Paris, Richard Breton, 1565.
8vo [160 x 98 mm] of (63) ll., 18th century French polished calf, red edges, arms Sir Charles Bagot on covers, morocco slipcase.
The first edition of this mysterious series of grotesque illustrations “for the recreation of witty spirits.”
The woodcuts are now generally attributed to François Desprez who three years prior provided similar illustrations for different work printed by Breton. While Rabelais is invoked in the title, his name seems to have simply served to advertise the nature of the work – providing a shorthand for a playful, Pantagruelist posture. Some of the iconography can clearly be related to images by Hieronymus Bosch and Pieter Breughel, coming from a longer tradition of absurd and entertaining images which had only somewhat recently been made literary by the work of Rabelais. Much ink has flowed on the potential hidden meanings in these cuts, published in an age when esoteric symbolism was very much in vogue (cf. Cesare Ripas Iconologia and Valeriano’s Hieroglyphica). But there is no reason for not taking the author of the preface at their word when they write that the purpose of this book is to be « an object of laughter, an antidote for melancholy, and a pastime for the young. » lndeed, the afterlife of this work can be felt in both the tradition of delightfully weird children’s books as well as in the imagery of the comic theatre. Jacques Callot’s Gobbi and Balli di Sfessania a century later reveal the link to commedia dell’arte designs and later opera buffa. As the real Rabelais himself wrote, such images were “lightheartedly invented for the purposes of mirth.”
Mortimer French 499 ; Rawles & Screech 113 ; Fact and Fantasy 39.
Extremely rare first edition of the ‘Songes drolatiques de Pantagruel’, the most fascinating, strange and less ordinary of French books printed in the 16th century.
“It is very difficult to find a complete copy of this small volume”, already wrote Brunet in the 19th century, whose copy reached the formidable price of 1 650 F Or at his auction which took place in 1868. A bibliophile book was then traded from 10 F Or.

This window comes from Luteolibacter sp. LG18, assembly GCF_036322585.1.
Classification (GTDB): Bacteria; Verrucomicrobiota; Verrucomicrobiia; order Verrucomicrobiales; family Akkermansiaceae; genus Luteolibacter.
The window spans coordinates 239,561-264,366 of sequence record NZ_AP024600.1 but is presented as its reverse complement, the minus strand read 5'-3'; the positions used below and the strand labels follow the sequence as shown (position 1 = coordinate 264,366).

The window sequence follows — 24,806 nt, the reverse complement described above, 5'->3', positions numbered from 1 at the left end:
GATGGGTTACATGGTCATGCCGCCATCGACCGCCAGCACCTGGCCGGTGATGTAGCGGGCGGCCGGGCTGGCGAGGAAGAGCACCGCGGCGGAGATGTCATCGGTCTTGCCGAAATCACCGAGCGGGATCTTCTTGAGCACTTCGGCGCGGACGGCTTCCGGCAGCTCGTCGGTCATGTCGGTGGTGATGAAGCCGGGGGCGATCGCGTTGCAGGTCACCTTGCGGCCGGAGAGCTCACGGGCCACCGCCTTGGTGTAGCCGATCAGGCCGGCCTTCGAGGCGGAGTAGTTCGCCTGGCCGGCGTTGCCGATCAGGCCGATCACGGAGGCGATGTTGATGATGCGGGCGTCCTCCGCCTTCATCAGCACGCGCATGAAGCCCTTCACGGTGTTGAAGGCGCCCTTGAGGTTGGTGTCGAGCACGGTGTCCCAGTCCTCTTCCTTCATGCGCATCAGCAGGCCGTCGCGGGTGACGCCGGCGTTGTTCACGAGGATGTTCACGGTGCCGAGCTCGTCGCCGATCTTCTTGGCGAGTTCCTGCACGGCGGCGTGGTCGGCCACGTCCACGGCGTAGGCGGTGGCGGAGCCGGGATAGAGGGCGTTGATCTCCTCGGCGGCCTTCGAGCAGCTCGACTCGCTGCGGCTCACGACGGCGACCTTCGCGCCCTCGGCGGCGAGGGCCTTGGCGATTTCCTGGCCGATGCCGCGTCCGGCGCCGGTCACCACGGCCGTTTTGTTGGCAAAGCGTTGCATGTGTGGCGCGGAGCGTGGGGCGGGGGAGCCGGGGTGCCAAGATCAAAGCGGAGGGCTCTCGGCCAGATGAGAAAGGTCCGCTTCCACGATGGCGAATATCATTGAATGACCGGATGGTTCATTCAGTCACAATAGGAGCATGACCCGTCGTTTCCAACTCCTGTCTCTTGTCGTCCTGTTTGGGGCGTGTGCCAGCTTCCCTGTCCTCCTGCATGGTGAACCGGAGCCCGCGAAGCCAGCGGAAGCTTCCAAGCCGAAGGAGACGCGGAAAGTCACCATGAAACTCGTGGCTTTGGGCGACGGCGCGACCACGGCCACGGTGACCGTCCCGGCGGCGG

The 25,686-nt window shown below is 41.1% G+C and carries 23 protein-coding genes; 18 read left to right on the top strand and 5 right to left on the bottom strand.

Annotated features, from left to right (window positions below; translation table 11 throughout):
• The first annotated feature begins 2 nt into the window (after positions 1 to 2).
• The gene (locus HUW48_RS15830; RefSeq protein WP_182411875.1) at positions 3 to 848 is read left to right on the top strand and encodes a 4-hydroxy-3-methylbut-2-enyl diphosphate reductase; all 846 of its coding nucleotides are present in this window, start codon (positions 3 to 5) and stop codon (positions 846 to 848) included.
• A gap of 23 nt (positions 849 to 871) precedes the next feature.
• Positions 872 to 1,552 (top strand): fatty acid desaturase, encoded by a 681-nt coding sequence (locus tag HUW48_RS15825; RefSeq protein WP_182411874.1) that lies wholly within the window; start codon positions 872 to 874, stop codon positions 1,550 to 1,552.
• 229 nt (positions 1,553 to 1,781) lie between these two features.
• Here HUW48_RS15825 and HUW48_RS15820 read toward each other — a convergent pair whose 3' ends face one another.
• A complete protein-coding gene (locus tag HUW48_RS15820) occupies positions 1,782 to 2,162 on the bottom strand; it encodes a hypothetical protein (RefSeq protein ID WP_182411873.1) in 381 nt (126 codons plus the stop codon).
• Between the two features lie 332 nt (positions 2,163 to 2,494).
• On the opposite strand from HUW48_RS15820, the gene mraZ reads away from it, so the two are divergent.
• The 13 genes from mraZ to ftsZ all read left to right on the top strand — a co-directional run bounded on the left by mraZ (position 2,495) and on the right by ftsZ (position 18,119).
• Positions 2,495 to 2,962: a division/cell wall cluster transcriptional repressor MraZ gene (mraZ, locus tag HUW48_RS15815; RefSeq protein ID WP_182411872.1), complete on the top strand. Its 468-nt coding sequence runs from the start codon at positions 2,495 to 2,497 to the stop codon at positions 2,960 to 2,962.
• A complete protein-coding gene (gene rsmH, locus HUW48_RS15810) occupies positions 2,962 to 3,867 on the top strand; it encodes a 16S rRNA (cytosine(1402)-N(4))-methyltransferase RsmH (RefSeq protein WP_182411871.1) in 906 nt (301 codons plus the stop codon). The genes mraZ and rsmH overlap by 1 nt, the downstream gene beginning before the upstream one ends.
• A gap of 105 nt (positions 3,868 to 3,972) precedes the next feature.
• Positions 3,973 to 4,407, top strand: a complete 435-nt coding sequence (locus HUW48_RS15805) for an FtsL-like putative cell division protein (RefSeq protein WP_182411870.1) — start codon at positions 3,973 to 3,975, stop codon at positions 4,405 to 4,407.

“Les Songes Drolatiques de Pantagruel” are illustrated “with 120 grotesque figures skillfully wood-engraved, in which one has thought to see an interpretation of Rabelais’ famous novel; ingenious explanations have even been made of each of these prints.” (Catalogue Edouard Rahir 11, 650.)
The 120 figures of astonishing verve reveal “an astonishing caricature genius” (Robert Brun); they are very well engraved on wood by François Desprez, who took inspiration from Pierre Breughel the Old and from engravings by Jérome Cock (see Mélanges Abel Lefranc, 1936, p. 229).
We saw there an interpretation of Rabelais’s work.
This suite was re-printed by Paul Lacroix in 1868, he signals the extreme rarity of the present volume.
These drawings are very curious and correspond so well to the Rabelaisian imagination, that they have, so to speak, taken their place in the work of Rabelais. Brunet, and many bibliographers, including P.P. Plan, have described this collection of 1565; they have provoked an infinite amount of research; one wanted to see allusions to the great characters of the time and resemblances hidden under the strange and grotesque. R. Brun, La gravure française au XVIe siècle, says that these Songes are perhaps due to the same artist who executed the suite of the Diversité des Habits published at the same date by R. Breton. The Bibliothèque Rahir contained the two works bound together (II, 654); and the Bibliothèque Lucien Graux (II, n° 100) the collection of original drawings.